What is a "Business Angel"?


I've seen the term here, and I can guess where it comes from, but what exactly is a Business Angel?


asked Nov 18 '10 at 11:55
409 points
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2 Answers


A person who invests in very early stage companies in return for equity. Often, but not always, a former entrepreneur who has made a good deal of money. See Google.

If you want a more comprehensive overview of the different archetypes of investors, then Guy Kawasaki's The Art of The Start has a good overview, and is a fun read.

answered Nov 18 '10 at 12:19
Jesper Mortensen
15,292 points
  • The angel investor is usually the first person to exploit your business for their own profit and gain. The first step in giving up control is to get an angel. Not to mention the waste of time scouting these folks. – Frank 13 years ago
  • @Franky B: All kinds of people can be angel investors -- some will not behave ethically, but some/most will. For some startups outside investment is a great match; it depends entirely on the situation and the people involved. – Jesper Mortensen 13 years ago
  • The term "ANGEL" is deceptive. What it should be called is early investor. I think many Angel's spin themselves as the ones who nurture your company into something real. Most boast their resumes and experience building companies, and say they offer guidance. What they typically offer as guidance is just ensuring their investment works out the way they want. Most angels are more concerned with exit then the details of your company. They invest early, so they can sell off their shares to a VC firm or other investment bank and cash out. I know many angels, and none are in it for the "fun" – Frank 13 years ago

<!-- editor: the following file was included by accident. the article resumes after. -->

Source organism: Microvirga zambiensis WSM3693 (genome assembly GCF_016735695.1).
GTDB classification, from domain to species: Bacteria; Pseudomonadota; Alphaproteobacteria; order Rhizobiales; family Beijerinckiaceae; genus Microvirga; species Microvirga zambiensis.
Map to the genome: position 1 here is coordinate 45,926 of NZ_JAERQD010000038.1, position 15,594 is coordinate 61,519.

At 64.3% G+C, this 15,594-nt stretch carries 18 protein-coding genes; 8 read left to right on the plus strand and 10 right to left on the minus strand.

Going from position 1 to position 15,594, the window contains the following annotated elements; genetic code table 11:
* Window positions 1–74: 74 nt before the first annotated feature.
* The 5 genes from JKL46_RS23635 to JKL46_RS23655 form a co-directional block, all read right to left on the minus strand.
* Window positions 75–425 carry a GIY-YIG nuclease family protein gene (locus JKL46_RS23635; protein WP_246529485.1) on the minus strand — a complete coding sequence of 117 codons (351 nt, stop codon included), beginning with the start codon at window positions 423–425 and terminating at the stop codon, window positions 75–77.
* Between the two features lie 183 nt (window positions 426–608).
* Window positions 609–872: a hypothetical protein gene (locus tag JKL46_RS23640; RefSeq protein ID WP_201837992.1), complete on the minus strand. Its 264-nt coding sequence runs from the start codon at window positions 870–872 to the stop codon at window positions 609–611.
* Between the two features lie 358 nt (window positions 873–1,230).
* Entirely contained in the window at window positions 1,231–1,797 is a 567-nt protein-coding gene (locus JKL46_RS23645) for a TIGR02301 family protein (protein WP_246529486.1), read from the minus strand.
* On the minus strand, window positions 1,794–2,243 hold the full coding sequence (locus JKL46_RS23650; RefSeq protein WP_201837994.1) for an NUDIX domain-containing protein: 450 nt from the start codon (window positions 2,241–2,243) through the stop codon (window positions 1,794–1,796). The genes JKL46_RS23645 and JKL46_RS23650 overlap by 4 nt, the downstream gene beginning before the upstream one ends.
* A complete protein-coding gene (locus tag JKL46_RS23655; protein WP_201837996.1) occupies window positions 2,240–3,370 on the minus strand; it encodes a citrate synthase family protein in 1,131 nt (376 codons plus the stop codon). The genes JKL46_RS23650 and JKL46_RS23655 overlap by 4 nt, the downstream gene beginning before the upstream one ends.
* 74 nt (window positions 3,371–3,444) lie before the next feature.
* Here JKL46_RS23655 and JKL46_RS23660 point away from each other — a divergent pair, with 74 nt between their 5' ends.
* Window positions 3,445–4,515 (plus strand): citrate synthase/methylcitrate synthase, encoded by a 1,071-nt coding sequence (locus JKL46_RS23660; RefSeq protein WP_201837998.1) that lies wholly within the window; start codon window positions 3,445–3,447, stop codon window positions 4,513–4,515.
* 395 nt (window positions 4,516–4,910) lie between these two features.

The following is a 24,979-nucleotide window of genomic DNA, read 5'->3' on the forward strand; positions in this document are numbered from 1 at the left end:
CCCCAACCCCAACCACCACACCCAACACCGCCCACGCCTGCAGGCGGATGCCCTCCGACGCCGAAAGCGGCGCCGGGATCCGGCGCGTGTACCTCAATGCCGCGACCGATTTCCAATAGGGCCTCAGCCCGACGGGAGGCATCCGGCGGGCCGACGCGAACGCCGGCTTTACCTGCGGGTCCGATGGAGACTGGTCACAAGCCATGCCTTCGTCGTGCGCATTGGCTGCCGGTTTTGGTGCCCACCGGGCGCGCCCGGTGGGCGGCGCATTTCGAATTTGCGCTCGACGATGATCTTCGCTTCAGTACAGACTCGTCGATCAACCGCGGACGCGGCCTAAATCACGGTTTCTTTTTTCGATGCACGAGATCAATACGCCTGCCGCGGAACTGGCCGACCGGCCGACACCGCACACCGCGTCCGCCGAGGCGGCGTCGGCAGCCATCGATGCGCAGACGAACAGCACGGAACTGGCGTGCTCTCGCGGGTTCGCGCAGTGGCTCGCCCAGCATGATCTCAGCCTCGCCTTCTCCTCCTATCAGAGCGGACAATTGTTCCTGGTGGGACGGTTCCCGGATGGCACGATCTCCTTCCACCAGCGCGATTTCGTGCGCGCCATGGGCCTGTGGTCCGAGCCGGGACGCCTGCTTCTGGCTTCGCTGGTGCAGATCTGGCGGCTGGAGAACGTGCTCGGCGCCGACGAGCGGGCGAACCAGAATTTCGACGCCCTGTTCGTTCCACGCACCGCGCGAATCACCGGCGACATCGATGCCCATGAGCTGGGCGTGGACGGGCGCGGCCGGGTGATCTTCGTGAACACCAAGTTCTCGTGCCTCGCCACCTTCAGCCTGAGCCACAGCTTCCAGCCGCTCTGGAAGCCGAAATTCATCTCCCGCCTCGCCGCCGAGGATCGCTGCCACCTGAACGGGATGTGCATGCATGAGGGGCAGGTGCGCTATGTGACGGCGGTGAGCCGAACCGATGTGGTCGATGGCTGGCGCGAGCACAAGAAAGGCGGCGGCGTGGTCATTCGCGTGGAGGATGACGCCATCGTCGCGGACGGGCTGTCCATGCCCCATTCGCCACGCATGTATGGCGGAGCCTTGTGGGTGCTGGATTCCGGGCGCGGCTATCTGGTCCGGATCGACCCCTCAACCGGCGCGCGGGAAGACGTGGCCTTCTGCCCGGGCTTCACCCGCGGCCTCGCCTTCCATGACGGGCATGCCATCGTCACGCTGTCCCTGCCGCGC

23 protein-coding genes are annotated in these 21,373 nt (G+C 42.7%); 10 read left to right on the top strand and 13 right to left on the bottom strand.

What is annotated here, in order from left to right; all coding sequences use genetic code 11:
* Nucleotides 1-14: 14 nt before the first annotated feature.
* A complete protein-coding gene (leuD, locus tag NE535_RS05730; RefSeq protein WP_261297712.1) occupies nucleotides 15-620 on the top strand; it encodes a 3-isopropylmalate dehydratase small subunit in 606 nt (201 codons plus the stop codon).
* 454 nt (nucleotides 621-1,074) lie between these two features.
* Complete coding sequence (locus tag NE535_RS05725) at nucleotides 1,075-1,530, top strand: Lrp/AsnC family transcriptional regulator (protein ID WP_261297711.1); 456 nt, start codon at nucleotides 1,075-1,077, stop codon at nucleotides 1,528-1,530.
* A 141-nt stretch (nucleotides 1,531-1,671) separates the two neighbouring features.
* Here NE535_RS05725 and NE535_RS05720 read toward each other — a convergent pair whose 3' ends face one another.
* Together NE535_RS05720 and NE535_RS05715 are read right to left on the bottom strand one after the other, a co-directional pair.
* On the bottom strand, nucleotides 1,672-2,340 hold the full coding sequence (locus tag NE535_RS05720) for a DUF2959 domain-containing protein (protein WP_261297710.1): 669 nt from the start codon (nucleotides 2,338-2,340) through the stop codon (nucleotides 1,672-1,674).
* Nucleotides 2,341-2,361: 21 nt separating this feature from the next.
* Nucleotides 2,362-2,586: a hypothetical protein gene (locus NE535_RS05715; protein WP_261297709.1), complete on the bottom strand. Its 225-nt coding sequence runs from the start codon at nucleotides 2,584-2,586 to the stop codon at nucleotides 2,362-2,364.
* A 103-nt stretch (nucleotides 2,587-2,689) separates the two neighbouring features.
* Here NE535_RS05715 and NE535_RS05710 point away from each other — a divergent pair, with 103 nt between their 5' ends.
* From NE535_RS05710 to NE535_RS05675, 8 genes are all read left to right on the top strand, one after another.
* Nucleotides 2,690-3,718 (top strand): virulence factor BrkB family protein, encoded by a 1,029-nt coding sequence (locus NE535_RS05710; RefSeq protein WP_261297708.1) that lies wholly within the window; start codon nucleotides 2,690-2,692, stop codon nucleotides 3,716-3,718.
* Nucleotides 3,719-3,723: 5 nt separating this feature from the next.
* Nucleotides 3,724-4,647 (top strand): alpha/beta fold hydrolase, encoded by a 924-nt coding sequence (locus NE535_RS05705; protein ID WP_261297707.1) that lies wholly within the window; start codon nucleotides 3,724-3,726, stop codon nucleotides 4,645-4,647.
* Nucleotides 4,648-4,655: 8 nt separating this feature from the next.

From your point of view, a business angel is a person who has something you need to progress with your venture, and is willing to provide it, in exchange for a share in your business.

In almost all cases, that something shouldn't just be cash. Sure you need cash, but you also need reputation, contacts, capability, experience, someone invested in your success who can help you with big decisions like hiring.

If you are offered a big slice of that - and you can satisfy yourself it's all real - then you've found someone who can be a business angel for you.

The caution you'll hear is that a whole lot of people who describe themselves in this way really aren't going to be an angel for you. So if you're new to the game, confine your attention on people you can check

  • Have multiple investments past and present
  • Have other people they've invested alongside more than once
  • Are happy for you to talk with founders they've worked with
  • Have interest, presence and reputation in the market you're targeting
  • Are straight with you about their expectations of financial returns (principles, level, timing), the degree of involvement they require and the support they will offer

You may be able to shortcut a lot of this if there are functioning angel networks in your area. If there are, research them, their membership, their interest areas and anything they have that gives you an idea how closely they operate. Then find out how they facilitate people pitching.

No decision about equity is risk-free. But the risk you're taking with your founding team and early hires is usually far, far greater than the risk (when you've managed it) with your early investors.

answered Nov 20 '10 at 19:42
Jeremy Parsons
5,197 points

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